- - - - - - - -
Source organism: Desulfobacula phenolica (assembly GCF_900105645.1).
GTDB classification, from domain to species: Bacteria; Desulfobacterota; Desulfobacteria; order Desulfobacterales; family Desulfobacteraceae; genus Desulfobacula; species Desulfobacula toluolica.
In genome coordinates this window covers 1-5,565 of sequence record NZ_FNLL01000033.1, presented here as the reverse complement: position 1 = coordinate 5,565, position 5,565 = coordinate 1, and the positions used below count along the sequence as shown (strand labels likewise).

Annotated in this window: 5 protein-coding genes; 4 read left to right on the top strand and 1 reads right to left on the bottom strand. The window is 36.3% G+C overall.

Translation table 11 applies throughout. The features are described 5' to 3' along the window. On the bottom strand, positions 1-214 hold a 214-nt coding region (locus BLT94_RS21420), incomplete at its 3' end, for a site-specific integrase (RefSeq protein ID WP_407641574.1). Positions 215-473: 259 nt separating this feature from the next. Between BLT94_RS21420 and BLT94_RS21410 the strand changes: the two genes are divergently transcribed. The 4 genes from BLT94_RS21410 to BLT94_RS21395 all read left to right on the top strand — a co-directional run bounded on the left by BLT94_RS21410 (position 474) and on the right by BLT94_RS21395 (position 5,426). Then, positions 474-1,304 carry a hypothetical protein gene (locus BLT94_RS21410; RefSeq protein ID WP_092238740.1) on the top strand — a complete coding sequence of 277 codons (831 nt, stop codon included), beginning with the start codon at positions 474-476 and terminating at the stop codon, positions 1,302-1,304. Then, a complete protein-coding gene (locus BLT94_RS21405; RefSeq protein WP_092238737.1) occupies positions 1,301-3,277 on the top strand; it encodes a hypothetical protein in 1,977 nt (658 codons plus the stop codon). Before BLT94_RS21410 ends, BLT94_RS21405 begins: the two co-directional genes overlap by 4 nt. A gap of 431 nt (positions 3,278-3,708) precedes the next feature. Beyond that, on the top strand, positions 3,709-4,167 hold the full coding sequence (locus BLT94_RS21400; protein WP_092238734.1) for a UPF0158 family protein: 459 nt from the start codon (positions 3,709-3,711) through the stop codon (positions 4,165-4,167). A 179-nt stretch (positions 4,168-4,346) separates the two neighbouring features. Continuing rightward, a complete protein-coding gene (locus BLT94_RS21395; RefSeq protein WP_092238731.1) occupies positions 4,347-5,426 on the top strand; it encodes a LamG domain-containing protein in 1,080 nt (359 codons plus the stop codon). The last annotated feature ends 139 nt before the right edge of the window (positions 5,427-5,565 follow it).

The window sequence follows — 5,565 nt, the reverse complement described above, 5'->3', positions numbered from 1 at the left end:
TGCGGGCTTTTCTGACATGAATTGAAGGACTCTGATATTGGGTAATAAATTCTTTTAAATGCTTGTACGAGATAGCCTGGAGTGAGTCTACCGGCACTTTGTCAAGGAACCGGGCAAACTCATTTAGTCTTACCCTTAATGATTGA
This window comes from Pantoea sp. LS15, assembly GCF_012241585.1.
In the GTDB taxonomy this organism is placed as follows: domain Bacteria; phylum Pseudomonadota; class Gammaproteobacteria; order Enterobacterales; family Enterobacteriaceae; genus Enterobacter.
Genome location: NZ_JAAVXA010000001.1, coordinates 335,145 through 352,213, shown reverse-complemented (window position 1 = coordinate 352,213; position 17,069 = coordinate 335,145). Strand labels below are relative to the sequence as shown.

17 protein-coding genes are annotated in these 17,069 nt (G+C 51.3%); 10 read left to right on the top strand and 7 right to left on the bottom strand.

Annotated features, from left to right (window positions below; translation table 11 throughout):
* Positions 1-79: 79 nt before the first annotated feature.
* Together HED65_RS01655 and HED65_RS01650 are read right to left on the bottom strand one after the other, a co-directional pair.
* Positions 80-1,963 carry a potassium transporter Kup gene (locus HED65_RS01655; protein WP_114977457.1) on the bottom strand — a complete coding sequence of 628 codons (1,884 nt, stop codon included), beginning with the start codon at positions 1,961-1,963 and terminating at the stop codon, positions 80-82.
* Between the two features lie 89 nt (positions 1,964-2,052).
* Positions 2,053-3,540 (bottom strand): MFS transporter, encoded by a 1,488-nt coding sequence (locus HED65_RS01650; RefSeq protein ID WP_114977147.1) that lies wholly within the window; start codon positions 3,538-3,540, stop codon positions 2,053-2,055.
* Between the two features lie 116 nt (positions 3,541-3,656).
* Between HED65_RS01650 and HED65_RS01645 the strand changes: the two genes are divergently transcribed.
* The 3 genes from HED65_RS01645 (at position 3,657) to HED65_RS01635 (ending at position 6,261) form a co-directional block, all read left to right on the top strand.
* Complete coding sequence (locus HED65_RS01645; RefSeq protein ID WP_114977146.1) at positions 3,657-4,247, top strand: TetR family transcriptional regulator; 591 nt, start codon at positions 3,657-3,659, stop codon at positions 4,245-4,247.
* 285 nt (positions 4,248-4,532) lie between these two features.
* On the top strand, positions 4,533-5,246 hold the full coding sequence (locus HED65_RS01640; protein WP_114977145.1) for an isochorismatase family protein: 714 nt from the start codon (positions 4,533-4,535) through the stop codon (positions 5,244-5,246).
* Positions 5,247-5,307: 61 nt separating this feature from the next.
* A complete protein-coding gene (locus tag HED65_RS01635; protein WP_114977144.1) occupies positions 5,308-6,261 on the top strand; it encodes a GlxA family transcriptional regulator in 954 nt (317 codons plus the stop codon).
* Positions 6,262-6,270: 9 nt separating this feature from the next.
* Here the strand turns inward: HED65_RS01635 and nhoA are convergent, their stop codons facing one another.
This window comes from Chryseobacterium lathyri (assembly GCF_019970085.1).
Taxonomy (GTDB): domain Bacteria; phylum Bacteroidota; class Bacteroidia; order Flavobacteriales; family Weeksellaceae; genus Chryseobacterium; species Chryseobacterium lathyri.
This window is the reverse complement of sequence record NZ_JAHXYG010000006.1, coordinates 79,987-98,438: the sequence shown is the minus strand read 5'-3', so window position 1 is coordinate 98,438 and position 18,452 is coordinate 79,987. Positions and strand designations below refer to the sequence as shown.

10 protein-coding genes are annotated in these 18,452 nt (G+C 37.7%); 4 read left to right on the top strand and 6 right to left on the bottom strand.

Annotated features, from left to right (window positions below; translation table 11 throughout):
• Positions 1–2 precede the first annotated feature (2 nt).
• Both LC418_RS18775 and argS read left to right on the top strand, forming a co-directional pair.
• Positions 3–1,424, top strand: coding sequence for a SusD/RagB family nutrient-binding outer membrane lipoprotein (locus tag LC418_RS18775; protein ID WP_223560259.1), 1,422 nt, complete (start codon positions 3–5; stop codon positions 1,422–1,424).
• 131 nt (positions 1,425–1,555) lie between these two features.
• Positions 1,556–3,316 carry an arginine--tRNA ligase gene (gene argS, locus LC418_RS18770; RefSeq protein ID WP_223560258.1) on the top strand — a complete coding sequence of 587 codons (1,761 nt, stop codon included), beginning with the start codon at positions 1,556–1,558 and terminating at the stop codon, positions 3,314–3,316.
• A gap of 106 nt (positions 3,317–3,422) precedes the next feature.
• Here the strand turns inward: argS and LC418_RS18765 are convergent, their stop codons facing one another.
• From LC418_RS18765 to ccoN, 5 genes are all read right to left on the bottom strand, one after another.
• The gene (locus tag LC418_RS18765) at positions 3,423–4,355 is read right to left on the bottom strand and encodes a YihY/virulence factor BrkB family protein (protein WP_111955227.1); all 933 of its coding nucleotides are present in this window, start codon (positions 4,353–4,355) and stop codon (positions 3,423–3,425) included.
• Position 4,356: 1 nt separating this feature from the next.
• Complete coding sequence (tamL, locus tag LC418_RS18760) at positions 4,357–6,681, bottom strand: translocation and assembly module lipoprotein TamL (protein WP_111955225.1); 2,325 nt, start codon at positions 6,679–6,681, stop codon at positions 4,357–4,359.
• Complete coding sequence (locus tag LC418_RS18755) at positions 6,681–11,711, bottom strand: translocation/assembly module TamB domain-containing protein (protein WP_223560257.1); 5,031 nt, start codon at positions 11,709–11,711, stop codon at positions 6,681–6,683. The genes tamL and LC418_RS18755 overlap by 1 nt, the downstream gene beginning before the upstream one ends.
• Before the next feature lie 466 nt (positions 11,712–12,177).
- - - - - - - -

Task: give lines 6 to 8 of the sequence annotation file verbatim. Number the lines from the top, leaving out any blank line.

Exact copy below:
The window sequence follows — 5,565 nt, the reverse complement described above, 5'->3', positions numbered from 1 at the left end:
TGCGGGCTTTTCTGACATGAATTGAAGGACTCTGATATTGGGTAATAAATTCTTTTAAATGCTTGTACGAGATAGCCTGGAGTGAGTCTACCGGCACTTTGTCAAGGAACCGGGCAAACTCATTTAGTCTTACCCTTAATGATTGA
This window comes from Pantoea sp. LS15, assembly GCF_012241585.1.